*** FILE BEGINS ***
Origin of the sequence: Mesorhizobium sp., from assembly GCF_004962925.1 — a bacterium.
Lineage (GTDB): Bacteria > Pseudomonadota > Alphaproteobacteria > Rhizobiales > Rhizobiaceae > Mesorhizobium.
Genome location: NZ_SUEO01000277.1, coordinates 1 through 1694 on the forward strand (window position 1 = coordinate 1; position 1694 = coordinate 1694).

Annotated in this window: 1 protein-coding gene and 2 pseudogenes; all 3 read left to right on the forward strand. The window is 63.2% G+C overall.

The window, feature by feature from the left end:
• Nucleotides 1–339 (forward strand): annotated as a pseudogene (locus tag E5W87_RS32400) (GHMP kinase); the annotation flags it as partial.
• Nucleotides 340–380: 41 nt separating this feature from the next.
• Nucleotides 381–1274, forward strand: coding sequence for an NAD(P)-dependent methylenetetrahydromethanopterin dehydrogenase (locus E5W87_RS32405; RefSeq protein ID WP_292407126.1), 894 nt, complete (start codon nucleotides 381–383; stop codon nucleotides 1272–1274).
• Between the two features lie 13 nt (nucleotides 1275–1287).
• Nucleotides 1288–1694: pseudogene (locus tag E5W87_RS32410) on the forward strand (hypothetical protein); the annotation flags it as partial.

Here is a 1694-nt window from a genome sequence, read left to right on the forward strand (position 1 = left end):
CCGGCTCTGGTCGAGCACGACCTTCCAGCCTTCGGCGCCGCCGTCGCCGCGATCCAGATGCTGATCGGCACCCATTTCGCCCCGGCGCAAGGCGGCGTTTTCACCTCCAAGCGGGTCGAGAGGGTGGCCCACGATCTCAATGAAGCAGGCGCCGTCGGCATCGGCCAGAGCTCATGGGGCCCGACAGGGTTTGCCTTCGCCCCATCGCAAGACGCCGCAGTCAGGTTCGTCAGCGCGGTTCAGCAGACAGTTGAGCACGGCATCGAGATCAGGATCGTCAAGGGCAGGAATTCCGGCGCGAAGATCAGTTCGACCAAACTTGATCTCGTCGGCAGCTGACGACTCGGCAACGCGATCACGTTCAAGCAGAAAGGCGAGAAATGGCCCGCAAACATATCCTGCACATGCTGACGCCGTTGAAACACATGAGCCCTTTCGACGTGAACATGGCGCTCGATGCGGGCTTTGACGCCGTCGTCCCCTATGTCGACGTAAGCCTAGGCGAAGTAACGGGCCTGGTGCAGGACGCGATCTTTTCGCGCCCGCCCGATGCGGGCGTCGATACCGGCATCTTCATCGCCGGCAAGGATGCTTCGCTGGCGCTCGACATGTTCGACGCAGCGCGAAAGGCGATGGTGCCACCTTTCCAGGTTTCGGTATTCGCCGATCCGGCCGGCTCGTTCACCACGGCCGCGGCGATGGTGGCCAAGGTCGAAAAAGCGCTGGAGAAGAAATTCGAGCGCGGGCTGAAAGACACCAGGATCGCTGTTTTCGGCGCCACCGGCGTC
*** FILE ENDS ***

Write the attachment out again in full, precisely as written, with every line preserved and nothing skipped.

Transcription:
Origin of the sequence: Mesorhizobium sp., from assembly GCF_004962925.1 — a bacterium.
Lineage (GTDB): Bacteria > Pseudomonadota > Alphaproteobacteria > Rhizobiales > Rhizobiaceae > Mesorhizobium.
Genome location: NZ_SUEO01000277.1, coordinates 1 through 1694 on the forward strand (window position 1 = coordinate 1; position 1694 = coordinate 1694).

Annotated in this window: 1 protein-coding gene and 2 pseudogenes; all 3 read left to right on the forward strand. The window is 63.2% G+C overall.

The window, feature by feature from the left end:
• Nucleotides 1–339 (forward strand): annotated as a pseudogene (locus tag E5W87_RS32400) (GHMP kinase); the annotation flags it as partial.
• Nucleotides 340–380: 41 nt separating this feature from the next.
• Nucleotides 381–1274, forward strand: coding sequence for an NAD(P)-dependent methylenetetrahydromethanopterin dehydrogenase (locus E5W87_RS32405; RefSeq protein ID WP_292407126.1), 894 nt, complete (start codon nucleotides 381–383; stop codon nucleotides 1272–1274).
• Between the two features lie 13 nt (nucleotides 1275–1287).
• Nucleotides 1288–1694: pseudogene (locus tag E5W87_RS32410) on the forward strand (hypothetical protein); the annotation flags it as partial.

Here is a 1694-nt window from a genome sequence, read left to right on the forward strand (position 1 = left end):
CCGGCTCTGGTCGAGCACGACCTTCCAGCCTTCGGCGCCGCCGTCGCCGCGATCCAGATGCTGATCGGCACCCATTTCGCCCCGGCGCAAGGCGGCGTTTTCACCTCCAAGCGGGTCGAGAGGGTGGCCCACGATCTCAATGAAGCAGGCGCCGTCGGCATCGGCCAGAGCTCATGGGGCCCGACAGGGTTTGCCTTCGCCCCATCGCAAGACGCCGCAGTCAGGTTCGTCAGCGCGGTTCAGCAGACAGTTGAGCACGGCATCGAGATCAGGATCGTCAAGGGCAGGAATTCCGGCGCGAAGATCAGTTCGACCAAACTTGATCTCGTCGGCAGCTGACGACTCGGCAACGCGATCACGTTCAAGCAGAAAGGCGAGAAATGGCCCGCAAACATATCCTGCACATGCTGACGCCGTTGAAACACATGAGCCCTTTCGACGTGAACATGGCGCTCGATGCGGGCTTTGACGCCGTCGTCCCCTATGTCGACGTAAGCCTAGGCGAAGTAACGGGCCTGGTGCAGGACGCGATCTTTTCGCGCCCGCCCGATGCGGGCGTCGATACCGGCATCTTCATCGCCGGCAAGGATGCTTCGCTGGCGCTCGACATGTTCGACGCAGCGCGAAAGGCGATGGTGCCACCTTTCCAGGTTTCGGTATTCGCCGATCCGGCCGGCTCGTTCACCACGGCCGCGGCGATGGTGGCCAAGGTCGAAAAAGCGCTGGAGAAGAAATTCGAGCGCGGGCTGAAAGACACCAGGATCGCTGTTTTCGGCGCCACCGGCGTC